As part of Thailand, Koh Chang Island generally shared the rich history and tradition of the Thai people which existed thousands of years ago. On its particular side and accord, the island of Koh Chang has a long and detailed history which dates back to the Ayutthaya era (1350-1767). Back then, the whole of Trat province, including Koh Chang, was known as Baan Bang Pra. However, it did not take long after Koh Chang started to develop its own identity and received its own name. It was during the reign of King Naresuan, the island was named Koh Chang because of its shape. The northernmost tip of Koh Chang resembles the look of the upper body and trunk of an elephant wading the sea with a baby elephant following. In Thai etymology “Chang” means elephant, and “Koh” means island. Elephants are greatly revered animals in Thailand and for the island to receive the name Koh Chang or Elephant Island is such a great pride and honor.
During the reign of King Rama V (1868-1910), Trat province was actually handed over to the French as part of an agreement to pull out the French troops and cease the occupation of Chantaburi Province. However, King Rama V successfully reclaimed the province in 1906 in exchange for Sri Sophon, Pratabong and Siem Reap. The reclaiming conquest of Trat from the French was regarded a significant event for Thailand and as a token to their King the people especially the locals of Trat erected the Rama V Monument. It is located in front of the City Hall which is the annual venue for the celebration of the province’s Independence Day every 23rd of March.
Considering the geographical location of Koh Chang, it was left to its own quiet and tranquil island life until the Indochina war (1940-1941) broke out. The French navy tried to recapture Trat and the famous French-Thai battle took place at southeast of Koh Chang on 17 January 1941. The Thais were victorious in driving the French fleet out of Thai territorial waters. However, many Thais lost their lives during the momentous naval war. Thus marking the respect to those who lost their lives for country’s defense, the Thai Navy holds a commemorative ceremony every year on the 17th of January.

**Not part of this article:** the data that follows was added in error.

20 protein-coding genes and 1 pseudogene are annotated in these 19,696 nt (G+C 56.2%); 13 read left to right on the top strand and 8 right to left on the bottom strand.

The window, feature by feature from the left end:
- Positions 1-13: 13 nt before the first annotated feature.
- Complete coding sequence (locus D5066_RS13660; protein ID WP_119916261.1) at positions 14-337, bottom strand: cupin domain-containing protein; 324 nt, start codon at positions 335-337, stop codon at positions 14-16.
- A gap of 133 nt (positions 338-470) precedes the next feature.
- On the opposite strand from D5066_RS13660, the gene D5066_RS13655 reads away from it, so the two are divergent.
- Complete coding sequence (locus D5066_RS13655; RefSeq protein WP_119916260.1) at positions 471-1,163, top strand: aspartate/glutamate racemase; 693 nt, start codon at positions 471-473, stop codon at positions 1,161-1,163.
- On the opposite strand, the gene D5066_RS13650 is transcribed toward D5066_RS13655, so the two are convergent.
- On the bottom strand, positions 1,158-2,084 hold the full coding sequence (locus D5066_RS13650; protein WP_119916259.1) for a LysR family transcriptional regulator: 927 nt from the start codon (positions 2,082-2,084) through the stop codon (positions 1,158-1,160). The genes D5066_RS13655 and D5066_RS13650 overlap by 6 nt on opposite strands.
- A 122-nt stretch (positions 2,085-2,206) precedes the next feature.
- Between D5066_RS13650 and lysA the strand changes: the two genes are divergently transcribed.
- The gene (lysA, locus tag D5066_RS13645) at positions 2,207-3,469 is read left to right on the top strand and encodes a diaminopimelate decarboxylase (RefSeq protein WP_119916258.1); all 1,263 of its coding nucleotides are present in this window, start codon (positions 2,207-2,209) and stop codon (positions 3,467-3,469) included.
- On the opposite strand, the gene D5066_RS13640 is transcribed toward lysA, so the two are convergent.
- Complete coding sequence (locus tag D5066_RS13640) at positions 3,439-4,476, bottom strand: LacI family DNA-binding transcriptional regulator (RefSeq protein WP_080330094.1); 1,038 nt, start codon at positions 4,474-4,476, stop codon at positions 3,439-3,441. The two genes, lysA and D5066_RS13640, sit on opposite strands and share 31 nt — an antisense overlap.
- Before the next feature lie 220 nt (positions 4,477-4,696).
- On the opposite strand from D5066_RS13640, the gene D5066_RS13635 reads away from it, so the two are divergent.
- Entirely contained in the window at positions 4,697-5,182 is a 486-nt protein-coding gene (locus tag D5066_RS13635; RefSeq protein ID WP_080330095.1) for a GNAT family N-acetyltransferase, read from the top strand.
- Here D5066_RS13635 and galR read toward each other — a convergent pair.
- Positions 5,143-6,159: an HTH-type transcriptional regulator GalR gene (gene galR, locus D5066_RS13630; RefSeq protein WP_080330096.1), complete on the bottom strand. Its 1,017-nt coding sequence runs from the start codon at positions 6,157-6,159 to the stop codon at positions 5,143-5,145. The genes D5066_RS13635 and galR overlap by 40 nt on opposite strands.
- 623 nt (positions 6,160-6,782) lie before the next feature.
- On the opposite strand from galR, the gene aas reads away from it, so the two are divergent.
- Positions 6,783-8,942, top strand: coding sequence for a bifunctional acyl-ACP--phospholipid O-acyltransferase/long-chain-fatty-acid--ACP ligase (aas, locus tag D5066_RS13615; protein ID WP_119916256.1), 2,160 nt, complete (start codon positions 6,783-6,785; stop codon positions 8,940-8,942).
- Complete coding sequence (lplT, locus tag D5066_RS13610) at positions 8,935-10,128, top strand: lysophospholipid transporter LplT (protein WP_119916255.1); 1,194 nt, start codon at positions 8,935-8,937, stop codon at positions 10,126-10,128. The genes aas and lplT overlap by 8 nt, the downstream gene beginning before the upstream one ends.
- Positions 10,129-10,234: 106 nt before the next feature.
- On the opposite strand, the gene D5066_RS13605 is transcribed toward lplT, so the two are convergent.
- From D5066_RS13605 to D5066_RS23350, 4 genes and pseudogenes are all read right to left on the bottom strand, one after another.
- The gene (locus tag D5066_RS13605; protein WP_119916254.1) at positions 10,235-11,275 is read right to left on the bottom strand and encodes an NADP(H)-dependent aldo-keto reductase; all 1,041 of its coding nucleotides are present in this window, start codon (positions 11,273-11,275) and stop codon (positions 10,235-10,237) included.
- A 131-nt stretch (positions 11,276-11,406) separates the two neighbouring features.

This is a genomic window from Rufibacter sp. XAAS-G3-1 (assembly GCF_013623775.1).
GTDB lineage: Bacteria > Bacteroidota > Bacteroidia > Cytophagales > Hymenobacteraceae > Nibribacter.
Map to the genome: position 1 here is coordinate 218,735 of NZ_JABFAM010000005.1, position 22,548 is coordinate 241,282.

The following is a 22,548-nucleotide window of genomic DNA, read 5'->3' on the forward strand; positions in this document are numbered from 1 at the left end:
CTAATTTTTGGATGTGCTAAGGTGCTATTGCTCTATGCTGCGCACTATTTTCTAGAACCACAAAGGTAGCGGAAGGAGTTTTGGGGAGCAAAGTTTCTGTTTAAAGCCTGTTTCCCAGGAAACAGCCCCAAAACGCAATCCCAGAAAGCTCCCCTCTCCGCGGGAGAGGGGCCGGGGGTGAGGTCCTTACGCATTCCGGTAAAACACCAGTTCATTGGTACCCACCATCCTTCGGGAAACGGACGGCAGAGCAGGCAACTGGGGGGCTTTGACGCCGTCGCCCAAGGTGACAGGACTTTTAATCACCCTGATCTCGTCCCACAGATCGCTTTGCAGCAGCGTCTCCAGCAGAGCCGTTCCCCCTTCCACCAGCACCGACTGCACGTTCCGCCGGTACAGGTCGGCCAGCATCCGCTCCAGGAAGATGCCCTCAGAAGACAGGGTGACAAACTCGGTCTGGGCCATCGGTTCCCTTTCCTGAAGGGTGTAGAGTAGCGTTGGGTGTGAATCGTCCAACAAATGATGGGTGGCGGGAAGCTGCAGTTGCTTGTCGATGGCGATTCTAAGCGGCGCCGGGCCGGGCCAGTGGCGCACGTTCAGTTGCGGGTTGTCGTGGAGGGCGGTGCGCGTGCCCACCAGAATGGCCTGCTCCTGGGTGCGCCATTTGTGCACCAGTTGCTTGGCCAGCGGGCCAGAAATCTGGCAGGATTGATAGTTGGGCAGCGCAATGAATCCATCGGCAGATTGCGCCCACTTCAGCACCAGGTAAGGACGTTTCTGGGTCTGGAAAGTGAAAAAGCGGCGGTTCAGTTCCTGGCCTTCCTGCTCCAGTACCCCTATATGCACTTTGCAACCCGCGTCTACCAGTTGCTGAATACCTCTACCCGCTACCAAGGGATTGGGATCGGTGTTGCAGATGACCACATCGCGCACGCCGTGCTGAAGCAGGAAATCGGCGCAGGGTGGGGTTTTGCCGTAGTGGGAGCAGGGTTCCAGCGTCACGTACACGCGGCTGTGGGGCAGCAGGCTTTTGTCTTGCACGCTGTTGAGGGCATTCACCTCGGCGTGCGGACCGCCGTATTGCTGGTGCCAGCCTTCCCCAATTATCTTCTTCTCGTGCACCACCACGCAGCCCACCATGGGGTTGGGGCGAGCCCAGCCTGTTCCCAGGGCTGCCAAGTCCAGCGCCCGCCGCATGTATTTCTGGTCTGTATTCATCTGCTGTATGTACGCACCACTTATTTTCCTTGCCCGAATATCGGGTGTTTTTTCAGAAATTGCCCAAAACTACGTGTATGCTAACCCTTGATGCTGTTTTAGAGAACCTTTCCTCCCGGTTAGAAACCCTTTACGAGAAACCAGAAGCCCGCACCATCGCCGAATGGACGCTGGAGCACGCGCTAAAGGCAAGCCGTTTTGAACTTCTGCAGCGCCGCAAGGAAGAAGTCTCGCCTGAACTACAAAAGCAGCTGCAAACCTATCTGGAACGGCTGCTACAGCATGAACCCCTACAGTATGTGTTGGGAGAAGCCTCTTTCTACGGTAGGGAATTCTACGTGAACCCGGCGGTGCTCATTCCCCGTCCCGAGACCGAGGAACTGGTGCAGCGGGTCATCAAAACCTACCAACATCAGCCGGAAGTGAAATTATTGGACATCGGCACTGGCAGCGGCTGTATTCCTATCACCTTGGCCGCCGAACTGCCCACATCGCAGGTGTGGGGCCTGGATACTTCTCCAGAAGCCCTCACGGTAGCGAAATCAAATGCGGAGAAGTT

After the naval battle and over the next 30 years, the island belonged to a small group of local families. Most of the local residents made a living through farming and growing coconuts and fruits on the mainland. For those living near the shorelines were dependent on fishing activities. Tourism and physical development then were not part of the island’s landscape. The fertile land of the island’s interior portion was considered the source of income and venue to earn their living. The villagers stayed and occupied the areas near the place where they usually do agricultural activities. The beach was considered worthless.
The island was further populated by fishers who lived on the mainland of Trat and of the neighboring islands near Koh Chang. Many decided to build houses and decided to settle in the island. Their frequent fishing trips made them residents of Koh Chang Island.
Generations later, the patriarch of the family which owned most of Kai Bae beach on the western side of Koh Chang decided to split his land between his children. He favored his sons and awarded them with the fertile inland for them to grow rubber and fruits. The daughters were given a token gift of the land by the sea. In the end, the daughters made their fortunes with their share land along the shores, most of which is still owned by the same family and as the island continues to witness development taking gradually at pace, so does money keep pouring in.
It was in 1982 that Koh Chang and the more than 40 neighboring small and big islands were declared parts of Mu Koh Chang National Park. Koh Chang particularly was considered a marine park. Approximately 85% of it is under protection from development; however this is mainly the interior portions which are mainly rainforests and leaving most of the desired coastal areas dedicated for tourism industry and development.
Presently, Koh Chang has gained a name for itself – one of the best tourist destinations in the world! And its future is still in the making.